For one, said Mr. Kirst, school board members—six out of seven of whom vehemently opposed the mayor’s plan—will play a part in selecting the superintendent and retain some say over the district’s budget. Last week, the school board voted to file suit over the plan, challenging, in particular, the direct control the mayor will have over a cluster of low-performing schools.
“They are not out of the game by any means,” Mr. Kirst said of the school board.
Details of the mayor’s proposals for improving schools remained under wraps last week, although Mr. Villaraigosa promised to roll out the specifics soon. Gov. Arnold Schwarzenegger, a Republican who supports the Democratic mayor on the governance plan, was expected to sign the quasi-takeover legislation this week.
During a visit last week to Washington, where he met with Secretary of Education Margaret Spellings and several members of Congress, the mayor said the superintendent is the key to his reform agenda.
When asked how he will implement his ideas under the complex management structure, Mayor Villaraigosa said his plan gives the most critical decisionmaking powers to the superintendent. The Los Angeles mayor and the council of mayors have the authority to veto or ratify the selection and termination of the superintendent. That, he insists, is critical for his agenda.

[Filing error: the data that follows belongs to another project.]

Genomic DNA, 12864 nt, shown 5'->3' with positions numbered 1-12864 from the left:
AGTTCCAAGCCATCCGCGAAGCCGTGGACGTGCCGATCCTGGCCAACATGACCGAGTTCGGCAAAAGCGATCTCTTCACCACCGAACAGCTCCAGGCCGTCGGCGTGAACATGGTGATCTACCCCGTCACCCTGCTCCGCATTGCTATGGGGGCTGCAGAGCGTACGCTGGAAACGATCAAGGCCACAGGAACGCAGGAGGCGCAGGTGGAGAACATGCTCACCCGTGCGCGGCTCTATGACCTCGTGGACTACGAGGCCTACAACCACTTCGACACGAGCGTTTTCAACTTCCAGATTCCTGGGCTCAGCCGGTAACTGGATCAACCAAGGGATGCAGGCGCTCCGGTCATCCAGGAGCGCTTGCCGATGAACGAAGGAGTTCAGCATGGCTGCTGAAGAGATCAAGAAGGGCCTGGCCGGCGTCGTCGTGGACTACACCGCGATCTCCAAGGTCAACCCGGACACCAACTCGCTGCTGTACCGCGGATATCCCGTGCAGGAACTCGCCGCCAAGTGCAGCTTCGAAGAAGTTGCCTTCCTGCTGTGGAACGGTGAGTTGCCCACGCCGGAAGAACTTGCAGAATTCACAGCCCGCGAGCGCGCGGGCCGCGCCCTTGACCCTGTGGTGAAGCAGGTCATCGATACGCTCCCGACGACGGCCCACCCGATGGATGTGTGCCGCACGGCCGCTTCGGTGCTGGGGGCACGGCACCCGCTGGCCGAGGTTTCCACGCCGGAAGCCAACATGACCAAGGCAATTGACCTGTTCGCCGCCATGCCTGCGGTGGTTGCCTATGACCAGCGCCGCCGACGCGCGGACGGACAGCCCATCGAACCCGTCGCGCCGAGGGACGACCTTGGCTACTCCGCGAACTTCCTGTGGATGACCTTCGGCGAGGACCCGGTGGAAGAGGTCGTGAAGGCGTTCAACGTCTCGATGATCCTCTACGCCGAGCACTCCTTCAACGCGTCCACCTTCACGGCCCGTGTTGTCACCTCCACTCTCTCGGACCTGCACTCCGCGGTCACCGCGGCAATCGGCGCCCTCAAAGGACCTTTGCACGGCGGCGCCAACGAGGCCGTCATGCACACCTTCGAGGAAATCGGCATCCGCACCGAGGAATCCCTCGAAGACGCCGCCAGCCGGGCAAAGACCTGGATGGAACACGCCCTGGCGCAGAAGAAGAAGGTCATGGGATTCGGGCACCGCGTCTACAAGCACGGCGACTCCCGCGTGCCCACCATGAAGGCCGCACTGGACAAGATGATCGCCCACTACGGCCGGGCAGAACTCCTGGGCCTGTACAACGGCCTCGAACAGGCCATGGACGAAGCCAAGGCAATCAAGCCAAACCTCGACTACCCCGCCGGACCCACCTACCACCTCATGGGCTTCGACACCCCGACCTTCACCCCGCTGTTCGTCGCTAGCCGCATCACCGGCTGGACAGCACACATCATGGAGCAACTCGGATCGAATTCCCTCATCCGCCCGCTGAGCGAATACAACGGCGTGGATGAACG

“From the beginning, this proposal was all about ensuring that the superintendent had the powers of a [chief executive officer] to implement the reforms that are necessary to turn around the school district,” he said. “We’ve got that with our plan, and to the extent that I have the power of the veto over who is hired, we will have a superintendent who is responsible for instruction and accountability.”
That may be, said Mr. Simmons of the Annenberg Institute, but the Los Angeles superintendent won’t have the same independence that Joel I. Klein, the mayorally appointed chancellor of the New York City schools, has.